Somehow the Inuvialuit survived, and with better medical facilities, some very hard-won natural immunities, and a great deal of Nunatamiut and more exotic inter-marriage the population has rebounded to about 3000 people, probably a few more than lived in the area at the time of European contact a hundred and fifty years ago.
Most if not all modern Inuvialuit are of mixed Alaskan and local descent, although some families and communities identify more with one heritage than the other. The aboriginal Inuvialuit dialect (Siglitun), for instance, survives best in the more easterly communities like Tuktoyaktuk, Paulatuk, and Sachs Harbour, while the dialect of the Alaskan newcomers - Uummarmiutun - is spoken primarily in Aklavik and Inuvik.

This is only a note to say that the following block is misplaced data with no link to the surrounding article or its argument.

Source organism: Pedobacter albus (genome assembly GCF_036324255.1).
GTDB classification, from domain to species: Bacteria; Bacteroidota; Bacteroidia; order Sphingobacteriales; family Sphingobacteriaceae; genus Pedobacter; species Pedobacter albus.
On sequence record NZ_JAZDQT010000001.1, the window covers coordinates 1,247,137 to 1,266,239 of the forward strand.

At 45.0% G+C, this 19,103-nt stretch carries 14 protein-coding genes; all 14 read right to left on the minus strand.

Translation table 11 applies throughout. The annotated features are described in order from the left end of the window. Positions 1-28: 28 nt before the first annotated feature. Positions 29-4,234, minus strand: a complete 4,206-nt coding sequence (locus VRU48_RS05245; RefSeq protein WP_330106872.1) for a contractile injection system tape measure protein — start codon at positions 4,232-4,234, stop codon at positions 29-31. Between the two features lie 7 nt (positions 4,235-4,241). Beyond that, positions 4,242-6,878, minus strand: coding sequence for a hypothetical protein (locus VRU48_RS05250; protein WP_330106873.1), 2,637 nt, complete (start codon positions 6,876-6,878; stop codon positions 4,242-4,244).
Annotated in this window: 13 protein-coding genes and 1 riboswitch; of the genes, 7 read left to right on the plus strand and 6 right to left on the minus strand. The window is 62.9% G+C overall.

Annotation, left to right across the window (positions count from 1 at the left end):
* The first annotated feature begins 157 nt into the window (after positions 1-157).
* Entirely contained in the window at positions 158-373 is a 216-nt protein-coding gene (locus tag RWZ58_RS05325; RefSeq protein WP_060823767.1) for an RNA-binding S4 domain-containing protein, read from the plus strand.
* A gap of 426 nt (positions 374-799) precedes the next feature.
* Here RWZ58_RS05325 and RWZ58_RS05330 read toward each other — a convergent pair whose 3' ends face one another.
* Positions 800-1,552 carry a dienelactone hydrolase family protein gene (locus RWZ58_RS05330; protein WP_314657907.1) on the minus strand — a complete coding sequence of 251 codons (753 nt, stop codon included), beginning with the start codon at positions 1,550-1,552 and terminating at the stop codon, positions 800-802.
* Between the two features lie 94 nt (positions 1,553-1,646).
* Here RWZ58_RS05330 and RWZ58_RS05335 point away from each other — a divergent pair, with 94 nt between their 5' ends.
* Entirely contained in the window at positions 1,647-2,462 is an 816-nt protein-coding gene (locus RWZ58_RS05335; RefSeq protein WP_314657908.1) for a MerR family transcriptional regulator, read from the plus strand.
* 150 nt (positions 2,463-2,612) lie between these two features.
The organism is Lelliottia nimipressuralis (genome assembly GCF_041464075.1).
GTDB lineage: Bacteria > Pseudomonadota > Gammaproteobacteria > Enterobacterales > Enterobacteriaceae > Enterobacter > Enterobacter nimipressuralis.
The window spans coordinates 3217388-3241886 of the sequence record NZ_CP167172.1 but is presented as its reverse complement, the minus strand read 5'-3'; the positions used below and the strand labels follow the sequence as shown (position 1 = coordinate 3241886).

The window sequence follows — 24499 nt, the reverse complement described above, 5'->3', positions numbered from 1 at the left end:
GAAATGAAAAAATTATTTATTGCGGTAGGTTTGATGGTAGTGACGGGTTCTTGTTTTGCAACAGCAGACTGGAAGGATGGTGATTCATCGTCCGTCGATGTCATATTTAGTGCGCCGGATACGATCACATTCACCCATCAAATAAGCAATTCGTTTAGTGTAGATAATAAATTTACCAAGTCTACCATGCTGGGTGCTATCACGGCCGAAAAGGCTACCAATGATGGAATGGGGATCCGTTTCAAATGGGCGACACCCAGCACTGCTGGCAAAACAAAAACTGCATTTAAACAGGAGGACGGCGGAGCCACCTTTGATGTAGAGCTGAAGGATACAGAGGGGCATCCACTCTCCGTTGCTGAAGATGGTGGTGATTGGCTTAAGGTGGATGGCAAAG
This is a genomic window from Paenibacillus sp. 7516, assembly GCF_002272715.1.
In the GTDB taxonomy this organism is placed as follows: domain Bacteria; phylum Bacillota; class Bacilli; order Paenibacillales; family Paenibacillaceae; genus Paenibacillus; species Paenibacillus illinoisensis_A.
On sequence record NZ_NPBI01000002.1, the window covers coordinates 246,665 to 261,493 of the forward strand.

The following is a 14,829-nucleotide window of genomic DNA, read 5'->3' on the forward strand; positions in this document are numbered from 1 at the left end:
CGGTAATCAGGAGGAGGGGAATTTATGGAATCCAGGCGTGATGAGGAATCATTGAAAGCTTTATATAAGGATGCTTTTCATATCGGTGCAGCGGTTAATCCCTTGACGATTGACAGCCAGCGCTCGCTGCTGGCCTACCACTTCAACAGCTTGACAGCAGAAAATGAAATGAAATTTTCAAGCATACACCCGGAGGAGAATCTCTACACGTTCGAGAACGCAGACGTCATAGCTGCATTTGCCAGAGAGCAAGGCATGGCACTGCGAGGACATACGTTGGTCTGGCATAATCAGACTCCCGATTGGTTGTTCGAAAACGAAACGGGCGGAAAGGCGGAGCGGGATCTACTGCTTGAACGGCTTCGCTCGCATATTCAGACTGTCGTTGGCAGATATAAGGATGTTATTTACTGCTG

Recently these five communities, along with the Central Arctic hamlet of Holman on Victoria Island, have joined together in a land claim agreement with the Canadian federal government. Called the Inuvialuit Final Agreement, it was signed in 1984 and governs essentially the entire Western Canadian Arctic. For the first time in this century, the Inuvialuit once more rule their own land.